• Virtual wedding invitations. Maybe you’re doing your part by giving the virus as few opportunities to mutate as possible. That’s why you’re doing a Zoom micro wedding with just the two of you plus your officiant. Paper invitations to your wedding are still a beautiful touch, but the most convenient way to invite your guests to livestream the event is through a virtual invitation. With virtual invitations, your guests will have access to a clickable link where they can participate in your ceremony live.
  • Elopement announcements. Whether you elope or simply choose not to announce to anyone but your micro wedding guests that you’re getting married, after-the-fact wedding announcements are a good way to include family and friends. Prior to the pandemic, these were commonly used for elopements, so you can find plenty of templates online even if they predate 2020. But you can also find pandemic-specific announcements whether you eloped or did, indeed, plan and have a few guests. Ideally, this announcement will contain a link to a wedding website where friends and family can view either pictures or video of your celebration after the fact.

It can be hard to break it to family or friends that they are either not invited or are uninvited to your wedding. But you are not the only one going through this situation. The silver lining is that because so many couples have faced the same circumstances, there are plenty of templates online and professionals who have worded the same sentiment for numerous clients. You don’t have to stress about the wording on your own.

Brynne Conroy is a contributor to The Penny Hoarder. She blogs at Femme Frugality.

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Source: thepennyhoarder.com

3 Easy Ways to Get Free Meals for Kids While School’s Out

A little boy recieves food in a bag from a bus driver.


A Jefferson County School District student receives several bags with meals, Wednesday, March 3, 2021 in Fayette, Miss. As one of the most food insecure counties in the United States, many families and their children come to depend on the free meals as the only means of daily sustenance. Rogelio V. Solis/AP Photo

Millions of families struggle with food insecurity every summer when school is out. Income loss due to the pandemic has only exasperated the situation.

According to the U.S. Department of Agriculture (USDA) up to 12 million children are currently living in households where they may not have enough to eat.

If you’re worried about how to put food on your family’s table, help is out there.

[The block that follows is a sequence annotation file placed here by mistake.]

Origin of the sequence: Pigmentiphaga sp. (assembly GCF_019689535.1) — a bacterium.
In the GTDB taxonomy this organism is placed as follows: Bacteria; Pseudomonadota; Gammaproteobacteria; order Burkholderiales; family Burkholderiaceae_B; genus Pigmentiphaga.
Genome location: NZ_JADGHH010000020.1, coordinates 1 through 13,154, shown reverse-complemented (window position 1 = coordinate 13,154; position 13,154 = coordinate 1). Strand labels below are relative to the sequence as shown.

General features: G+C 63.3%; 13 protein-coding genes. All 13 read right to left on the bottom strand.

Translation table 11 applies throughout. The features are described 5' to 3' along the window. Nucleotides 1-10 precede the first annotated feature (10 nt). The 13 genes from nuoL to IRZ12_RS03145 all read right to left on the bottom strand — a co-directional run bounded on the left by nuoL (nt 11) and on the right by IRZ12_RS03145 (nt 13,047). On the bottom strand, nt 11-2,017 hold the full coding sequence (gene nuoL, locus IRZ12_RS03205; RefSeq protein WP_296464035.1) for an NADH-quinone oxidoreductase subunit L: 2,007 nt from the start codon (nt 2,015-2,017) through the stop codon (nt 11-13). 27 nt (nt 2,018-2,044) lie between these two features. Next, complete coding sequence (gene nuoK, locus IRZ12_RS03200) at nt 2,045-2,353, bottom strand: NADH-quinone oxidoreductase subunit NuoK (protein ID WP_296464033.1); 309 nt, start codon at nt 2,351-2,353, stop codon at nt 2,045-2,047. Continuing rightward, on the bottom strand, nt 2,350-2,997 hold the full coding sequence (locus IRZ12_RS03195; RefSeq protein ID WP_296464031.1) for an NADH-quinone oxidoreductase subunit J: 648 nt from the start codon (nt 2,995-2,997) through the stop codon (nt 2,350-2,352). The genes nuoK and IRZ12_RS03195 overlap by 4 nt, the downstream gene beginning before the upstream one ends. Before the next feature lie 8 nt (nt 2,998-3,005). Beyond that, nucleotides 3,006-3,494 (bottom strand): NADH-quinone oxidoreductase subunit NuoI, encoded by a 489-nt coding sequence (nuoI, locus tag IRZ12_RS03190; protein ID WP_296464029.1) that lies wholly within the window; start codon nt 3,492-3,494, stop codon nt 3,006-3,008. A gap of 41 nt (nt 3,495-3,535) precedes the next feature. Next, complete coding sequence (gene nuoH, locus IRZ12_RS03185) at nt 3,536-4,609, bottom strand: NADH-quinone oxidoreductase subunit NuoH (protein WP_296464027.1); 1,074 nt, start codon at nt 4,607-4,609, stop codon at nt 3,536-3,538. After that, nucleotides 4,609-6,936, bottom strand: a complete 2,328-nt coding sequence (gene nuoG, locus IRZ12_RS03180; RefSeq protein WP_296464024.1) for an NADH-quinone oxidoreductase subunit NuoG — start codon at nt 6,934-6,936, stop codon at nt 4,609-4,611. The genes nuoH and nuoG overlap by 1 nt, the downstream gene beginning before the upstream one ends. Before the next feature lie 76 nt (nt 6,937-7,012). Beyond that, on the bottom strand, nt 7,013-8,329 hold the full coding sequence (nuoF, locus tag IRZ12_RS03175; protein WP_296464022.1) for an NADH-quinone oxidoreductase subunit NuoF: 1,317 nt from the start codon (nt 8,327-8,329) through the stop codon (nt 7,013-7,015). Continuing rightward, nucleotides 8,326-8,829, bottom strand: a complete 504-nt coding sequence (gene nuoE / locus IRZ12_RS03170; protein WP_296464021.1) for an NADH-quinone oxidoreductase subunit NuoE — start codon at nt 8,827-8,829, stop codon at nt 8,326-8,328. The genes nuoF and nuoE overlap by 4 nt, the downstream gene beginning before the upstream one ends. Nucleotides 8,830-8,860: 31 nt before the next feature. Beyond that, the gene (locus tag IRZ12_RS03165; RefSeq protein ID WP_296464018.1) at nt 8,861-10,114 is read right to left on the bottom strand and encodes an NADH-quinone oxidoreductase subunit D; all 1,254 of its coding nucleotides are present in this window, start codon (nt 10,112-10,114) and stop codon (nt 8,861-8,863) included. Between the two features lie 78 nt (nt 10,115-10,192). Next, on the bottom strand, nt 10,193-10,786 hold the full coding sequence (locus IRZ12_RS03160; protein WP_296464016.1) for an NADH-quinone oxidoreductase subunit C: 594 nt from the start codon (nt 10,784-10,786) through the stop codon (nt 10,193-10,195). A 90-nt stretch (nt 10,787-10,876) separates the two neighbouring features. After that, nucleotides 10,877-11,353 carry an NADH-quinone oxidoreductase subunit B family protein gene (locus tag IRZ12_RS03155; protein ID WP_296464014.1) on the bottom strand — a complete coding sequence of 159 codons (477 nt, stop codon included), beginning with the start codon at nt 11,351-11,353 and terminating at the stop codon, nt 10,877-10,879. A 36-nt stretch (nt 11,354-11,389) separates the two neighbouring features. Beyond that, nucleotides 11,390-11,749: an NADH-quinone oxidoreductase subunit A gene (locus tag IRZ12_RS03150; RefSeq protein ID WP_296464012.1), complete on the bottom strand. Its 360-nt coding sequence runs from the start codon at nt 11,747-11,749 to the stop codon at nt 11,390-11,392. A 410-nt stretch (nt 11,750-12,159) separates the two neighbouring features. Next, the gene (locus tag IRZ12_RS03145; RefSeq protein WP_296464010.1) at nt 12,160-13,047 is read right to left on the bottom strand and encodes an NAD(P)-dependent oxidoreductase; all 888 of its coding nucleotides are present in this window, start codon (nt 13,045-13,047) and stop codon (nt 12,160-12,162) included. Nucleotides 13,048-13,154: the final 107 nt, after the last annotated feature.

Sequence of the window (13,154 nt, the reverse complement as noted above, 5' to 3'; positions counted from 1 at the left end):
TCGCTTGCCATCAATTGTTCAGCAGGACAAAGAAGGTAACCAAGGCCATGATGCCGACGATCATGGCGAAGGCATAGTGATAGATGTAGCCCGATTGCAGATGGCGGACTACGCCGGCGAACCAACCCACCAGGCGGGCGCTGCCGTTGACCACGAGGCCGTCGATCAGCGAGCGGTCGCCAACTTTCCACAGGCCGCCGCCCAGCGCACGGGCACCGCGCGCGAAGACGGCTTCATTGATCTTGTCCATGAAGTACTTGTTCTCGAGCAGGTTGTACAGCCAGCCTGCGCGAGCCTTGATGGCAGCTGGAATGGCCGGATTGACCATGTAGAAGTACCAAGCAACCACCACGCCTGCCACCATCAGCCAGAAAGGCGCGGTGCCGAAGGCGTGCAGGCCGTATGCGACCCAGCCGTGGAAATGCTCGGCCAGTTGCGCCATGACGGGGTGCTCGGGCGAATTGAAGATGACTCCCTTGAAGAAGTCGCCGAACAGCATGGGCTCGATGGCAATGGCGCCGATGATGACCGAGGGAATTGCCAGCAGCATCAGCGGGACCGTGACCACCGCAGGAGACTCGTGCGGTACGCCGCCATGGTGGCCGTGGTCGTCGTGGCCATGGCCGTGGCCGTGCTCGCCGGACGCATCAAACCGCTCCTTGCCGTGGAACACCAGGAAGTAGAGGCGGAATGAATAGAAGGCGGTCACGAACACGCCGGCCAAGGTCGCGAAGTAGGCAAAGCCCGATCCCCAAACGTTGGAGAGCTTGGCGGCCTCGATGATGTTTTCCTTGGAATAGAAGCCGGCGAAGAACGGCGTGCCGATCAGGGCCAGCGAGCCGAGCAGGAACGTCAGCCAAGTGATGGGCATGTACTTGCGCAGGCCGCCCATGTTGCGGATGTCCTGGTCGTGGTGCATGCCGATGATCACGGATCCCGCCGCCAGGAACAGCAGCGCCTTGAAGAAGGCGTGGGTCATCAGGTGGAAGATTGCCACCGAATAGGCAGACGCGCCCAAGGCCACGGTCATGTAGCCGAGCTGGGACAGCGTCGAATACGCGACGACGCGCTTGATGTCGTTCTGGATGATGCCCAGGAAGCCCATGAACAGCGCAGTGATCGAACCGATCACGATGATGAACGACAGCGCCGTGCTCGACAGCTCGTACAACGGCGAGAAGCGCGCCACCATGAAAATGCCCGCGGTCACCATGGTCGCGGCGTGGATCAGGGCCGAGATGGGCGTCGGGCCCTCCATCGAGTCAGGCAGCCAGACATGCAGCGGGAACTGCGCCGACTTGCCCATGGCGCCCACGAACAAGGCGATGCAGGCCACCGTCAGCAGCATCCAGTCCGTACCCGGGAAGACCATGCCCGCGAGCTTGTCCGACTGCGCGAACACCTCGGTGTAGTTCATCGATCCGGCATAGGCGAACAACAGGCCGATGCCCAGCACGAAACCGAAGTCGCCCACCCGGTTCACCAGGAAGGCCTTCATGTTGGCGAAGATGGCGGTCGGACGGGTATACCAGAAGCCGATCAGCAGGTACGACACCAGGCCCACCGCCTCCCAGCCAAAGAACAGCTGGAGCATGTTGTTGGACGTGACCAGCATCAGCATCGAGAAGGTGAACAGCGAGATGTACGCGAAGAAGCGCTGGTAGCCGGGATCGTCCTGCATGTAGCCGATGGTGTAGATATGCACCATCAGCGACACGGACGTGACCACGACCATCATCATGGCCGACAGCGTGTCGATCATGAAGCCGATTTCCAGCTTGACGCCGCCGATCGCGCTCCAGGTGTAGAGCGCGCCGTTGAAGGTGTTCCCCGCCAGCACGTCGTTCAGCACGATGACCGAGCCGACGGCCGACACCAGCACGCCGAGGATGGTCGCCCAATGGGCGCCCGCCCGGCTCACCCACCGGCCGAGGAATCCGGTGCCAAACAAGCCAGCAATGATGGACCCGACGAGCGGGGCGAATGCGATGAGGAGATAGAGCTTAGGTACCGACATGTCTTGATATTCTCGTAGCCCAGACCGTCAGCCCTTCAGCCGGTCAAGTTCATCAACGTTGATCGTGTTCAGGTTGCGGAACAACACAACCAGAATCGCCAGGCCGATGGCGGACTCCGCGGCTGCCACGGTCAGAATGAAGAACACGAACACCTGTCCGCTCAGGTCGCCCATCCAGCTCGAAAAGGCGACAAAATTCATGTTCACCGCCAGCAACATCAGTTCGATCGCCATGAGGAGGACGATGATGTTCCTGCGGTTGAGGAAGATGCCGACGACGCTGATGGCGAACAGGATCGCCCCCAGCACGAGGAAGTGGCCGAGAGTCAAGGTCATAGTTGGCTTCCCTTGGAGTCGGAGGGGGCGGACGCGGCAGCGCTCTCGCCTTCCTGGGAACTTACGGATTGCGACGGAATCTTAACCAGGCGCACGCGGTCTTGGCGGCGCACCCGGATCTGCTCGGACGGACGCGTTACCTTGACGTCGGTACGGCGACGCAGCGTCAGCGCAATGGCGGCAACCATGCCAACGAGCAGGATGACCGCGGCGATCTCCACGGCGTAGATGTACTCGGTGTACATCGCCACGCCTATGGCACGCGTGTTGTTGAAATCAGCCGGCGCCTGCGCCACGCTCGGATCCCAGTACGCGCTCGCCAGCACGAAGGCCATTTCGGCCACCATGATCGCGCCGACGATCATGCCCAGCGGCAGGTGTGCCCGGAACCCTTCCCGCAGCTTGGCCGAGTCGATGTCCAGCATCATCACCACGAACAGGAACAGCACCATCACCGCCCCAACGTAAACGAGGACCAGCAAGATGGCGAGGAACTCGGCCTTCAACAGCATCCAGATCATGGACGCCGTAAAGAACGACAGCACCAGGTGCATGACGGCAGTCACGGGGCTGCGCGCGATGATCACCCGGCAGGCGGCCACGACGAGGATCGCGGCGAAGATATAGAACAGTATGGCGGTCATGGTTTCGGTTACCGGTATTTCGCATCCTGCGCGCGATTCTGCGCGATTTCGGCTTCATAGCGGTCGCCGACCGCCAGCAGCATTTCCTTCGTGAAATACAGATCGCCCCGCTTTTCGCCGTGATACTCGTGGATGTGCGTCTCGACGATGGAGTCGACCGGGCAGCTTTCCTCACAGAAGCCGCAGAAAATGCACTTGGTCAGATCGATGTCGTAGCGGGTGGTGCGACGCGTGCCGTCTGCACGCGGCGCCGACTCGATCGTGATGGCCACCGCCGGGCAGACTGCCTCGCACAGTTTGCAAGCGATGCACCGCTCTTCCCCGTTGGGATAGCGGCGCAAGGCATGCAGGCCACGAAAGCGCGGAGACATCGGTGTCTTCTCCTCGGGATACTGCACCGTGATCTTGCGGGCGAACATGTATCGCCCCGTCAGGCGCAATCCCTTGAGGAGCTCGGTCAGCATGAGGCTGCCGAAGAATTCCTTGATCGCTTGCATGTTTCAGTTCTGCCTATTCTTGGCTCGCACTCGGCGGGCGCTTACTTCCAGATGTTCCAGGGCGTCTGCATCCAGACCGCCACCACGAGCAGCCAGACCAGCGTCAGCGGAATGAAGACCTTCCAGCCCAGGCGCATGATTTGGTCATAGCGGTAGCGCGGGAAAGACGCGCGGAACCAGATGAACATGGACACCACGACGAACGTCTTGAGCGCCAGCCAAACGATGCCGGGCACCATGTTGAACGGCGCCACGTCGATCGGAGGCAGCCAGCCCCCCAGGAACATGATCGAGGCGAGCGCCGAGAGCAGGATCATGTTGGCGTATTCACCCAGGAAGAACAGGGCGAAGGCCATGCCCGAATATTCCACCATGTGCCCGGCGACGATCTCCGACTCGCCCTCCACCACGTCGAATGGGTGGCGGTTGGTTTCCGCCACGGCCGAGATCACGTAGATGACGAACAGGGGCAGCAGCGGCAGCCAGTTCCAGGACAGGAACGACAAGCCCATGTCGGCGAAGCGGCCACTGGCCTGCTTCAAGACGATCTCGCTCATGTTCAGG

How to Get Free Meals for Kids This Summer: 3 Federal Programs

The American Rescue Plan — the coronavirus relief package President Joe Biden signed into law in March 2021 — provided funding to expand several USDA programs aimed to reduce child hunger.

1. Pandemic EBT

Families with children eligible for free or reduced lunch and those who qualify for SNAP benefits can receive extra money for food via the Pandemic EBT program, which is being extended through the summer to make up for missed school meals.

The USDA standard benefit amount is $375 per eligible child over the course of the summer. Those living in Alaska, Hawaii, Puerto Rico, Guam or the U.S. Virgin Islands have a higher standard benefit.

You’ll need to enroll in the Pandemic EBT program through your individual state, as funds are disbursed at the state level. Currently, 40 states, plus the District of Columbia and Puerto Rico, have been approved to operate Pandemic EBT programs.

Money is generally distributed in two or three disbursements throughout the summer.

2. USDA Summer Meals

All families with children 18 and under can participate in the USDA’s summer meal programs, which partners with local agencies including libraries, community centers, parks, churches and schools to distribute meals.

Program rules have been loosened so that meals can be distributed in bulk packages to cover multiple days and so parents can pick up the food without having their children present.

This interactive map helps you find local meal distribution sites. You can also locate a nearby site by texting “Summer Meals” to 97779 or calling 1-866-348-6479.